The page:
Andrius Kulikauskas

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Lietuvių kalba

Understandable FFFFFF

Questions FFFFC0



Triviality: Distinguishing what is trivial from what is nontrivial. What is assumed or understood. Prerequisites for duality.

  • Integers
  • Rationals. Proportionality.
  • Fractions. Equivalence classes. Duality of numerator and denominator, vector and covector. Confusion of numerator as answer or as amount. Identification of denominator as unit. Relation to coordinate systems. Ambiguity inherent in expression. Use of explicit coordinate (denominator) but implicit meaning.
  • Linear (algebra), linear functions, linearity (derivatives)
  • Matrix, array
  • Scalars
  • Tensors
    • Tensors relate passive and active transformations, see Penrose. Tensors perhaps are related to breakdown in terms of positive and negative eigenvalues, see Orthogonal group and symmetry matrices.
    • Use of units (every answer is an amount and a unit) implicitly and explicitly. d/dx is vector (unit - denominator), dX is covector (amount - numerator). "Applying the unit" (such as "tenth") is a vector field, maps from a scalar field to a scalar field, from 3 to 0.3, not necessarily Cartesian. "Dropping the unit" is the covector field, maps us from the vector field to the scalar field, from 0.3 to 3, that is necessarily Cartesian. Units and scales can be most confusing because they are knowledge that is supposed, assumed, in the background. Consider conversion of units. Implicitness and explicitness of units. Vectors/units are lists "list different units". Covectors/amounts are distributions "combine like units". Implicitness is a sign of premathematics, explicitness of postmathematics.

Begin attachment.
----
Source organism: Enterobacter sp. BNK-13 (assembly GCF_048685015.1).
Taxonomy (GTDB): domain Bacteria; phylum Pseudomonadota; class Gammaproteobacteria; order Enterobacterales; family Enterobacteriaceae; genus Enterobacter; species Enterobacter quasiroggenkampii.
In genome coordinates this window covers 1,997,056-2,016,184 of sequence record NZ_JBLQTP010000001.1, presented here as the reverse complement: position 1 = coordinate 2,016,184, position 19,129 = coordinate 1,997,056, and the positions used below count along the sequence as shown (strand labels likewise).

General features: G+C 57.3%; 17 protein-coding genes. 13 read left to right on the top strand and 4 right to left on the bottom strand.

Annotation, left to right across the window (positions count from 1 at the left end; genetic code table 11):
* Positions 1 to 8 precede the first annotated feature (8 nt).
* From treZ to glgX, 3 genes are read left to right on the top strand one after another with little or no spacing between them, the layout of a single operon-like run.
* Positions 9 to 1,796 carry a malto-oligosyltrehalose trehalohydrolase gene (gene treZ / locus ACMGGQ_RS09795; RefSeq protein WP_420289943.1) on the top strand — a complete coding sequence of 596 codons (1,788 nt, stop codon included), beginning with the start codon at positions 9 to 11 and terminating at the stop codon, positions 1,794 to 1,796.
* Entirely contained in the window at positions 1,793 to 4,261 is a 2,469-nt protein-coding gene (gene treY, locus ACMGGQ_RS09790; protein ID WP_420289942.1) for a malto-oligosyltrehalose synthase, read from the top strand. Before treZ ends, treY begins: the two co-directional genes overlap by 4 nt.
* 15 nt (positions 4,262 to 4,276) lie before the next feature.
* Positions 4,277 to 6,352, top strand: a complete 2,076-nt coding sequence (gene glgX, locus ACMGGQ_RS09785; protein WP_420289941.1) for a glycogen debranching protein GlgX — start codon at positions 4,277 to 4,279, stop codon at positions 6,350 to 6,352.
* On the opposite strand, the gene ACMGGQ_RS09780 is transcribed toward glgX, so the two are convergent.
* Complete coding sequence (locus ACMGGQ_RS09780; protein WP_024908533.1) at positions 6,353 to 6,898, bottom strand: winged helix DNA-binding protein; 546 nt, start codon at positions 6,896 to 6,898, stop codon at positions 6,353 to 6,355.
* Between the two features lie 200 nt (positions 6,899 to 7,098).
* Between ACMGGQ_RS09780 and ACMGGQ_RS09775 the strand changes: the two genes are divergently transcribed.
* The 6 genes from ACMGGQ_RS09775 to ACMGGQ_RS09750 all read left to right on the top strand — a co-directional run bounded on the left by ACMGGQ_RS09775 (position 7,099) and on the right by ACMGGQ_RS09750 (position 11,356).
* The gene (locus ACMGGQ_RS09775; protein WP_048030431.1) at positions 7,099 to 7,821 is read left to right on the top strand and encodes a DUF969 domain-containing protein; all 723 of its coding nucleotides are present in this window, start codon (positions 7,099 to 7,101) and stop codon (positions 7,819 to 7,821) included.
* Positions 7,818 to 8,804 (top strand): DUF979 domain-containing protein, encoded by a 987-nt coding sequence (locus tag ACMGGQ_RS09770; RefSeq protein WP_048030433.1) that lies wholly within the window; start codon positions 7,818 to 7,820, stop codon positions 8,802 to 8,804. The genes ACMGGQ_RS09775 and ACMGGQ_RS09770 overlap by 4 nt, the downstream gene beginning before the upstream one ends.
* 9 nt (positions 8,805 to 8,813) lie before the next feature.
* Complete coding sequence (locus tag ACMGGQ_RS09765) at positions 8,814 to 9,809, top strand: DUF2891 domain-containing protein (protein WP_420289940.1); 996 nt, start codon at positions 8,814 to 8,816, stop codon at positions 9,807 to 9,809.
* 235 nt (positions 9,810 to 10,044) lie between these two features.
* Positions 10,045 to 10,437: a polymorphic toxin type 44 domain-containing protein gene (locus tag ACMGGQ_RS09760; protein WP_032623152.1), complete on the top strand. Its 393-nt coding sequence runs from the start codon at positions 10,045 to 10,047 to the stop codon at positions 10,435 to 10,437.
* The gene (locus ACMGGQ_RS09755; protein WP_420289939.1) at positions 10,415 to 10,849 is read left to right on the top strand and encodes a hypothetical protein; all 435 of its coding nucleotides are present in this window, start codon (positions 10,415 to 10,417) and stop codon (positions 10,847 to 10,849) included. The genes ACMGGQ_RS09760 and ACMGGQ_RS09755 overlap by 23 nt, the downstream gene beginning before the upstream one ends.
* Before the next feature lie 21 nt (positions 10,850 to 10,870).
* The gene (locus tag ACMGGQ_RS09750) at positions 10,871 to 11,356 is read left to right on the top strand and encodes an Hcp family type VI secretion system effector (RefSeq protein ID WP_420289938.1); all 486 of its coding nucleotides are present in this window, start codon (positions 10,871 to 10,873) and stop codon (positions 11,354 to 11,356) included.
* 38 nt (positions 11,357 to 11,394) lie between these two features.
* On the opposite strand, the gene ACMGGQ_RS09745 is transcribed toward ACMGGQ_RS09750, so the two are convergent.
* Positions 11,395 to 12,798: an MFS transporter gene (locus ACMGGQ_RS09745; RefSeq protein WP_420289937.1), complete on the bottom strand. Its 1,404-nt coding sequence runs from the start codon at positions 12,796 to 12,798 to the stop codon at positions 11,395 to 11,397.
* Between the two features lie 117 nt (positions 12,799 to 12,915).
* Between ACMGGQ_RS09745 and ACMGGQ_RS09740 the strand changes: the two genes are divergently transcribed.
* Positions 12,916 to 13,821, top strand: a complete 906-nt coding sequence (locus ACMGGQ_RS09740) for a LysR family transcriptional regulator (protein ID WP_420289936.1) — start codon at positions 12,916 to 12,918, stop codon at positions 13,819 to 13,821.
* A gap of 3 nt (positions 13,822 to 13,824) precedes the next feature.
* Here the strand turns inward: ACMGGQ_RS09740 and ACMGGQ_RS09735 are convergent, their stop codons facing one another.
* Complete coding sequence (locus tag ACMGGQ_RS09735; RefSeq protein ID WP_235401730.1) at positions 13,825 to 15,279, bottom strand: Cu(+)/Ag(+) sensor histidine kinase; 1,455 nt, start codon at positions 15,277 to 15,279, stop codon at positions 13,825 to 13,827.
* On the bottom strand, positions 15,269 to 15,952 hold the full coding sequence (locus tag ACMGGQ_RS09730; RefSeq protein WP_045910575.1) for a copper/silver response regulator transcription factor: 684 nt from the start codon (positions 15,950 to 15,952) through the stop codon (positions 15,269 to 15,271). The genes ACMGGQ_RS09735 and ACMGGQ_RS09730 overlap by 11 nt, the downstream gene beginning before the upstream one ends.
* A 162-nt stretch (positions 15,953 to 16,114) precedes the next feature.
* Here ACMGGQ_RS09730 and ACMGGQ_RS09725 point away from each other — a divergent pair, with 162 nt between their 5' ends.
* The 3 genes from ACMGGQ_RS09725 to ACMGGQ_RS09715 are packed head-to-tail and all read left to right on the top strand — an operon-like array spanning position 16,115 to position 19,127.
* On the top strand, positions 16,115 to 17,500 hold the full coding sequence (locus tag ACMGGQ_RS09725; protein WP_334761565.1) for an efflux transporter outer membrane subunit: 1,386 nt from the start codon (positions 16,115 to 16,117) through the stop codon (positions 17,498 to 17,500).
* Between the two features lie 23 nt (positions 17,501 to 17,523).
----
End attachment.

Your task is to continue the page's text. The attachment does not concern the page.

• Tensors are required for symmtery and invariants. And duality in general. And beauty? and the related topologies?
    • Partial derivatives are explicit, total derivatives implicit - this distinction between explicit and implicit.
    • Tensor symmetry: Wigner-Eckart.
  • Note link to divisibility of numbers and prime decomposition.
  • Rectangles, rectangular areas and volumes
  • Rootedness in a world, our world. Partial world. Our relationsip with the world.


  • Square numbers and square roots and distances and metrics. Pythagorean theorem.
  • Triangles and Geometry.
  • Circles and spheres
  • Real numbers
  • Platonic solids
  • Conic sections
  • Power series
  • Infinite sequences
  • Worlds unto themselves. Wholeness. Total world with or without us.
  • Rotations, reflections.
  • Complex numbers
  • Normality is a key tool for understanding a subworld unto itself.

In between

  • Stitching: continuity, extension of domain, self superposition


Naujausi pakeitimai

Puslapis paskutinį kartą pakeistas 2016 birželio 23 d., 14:04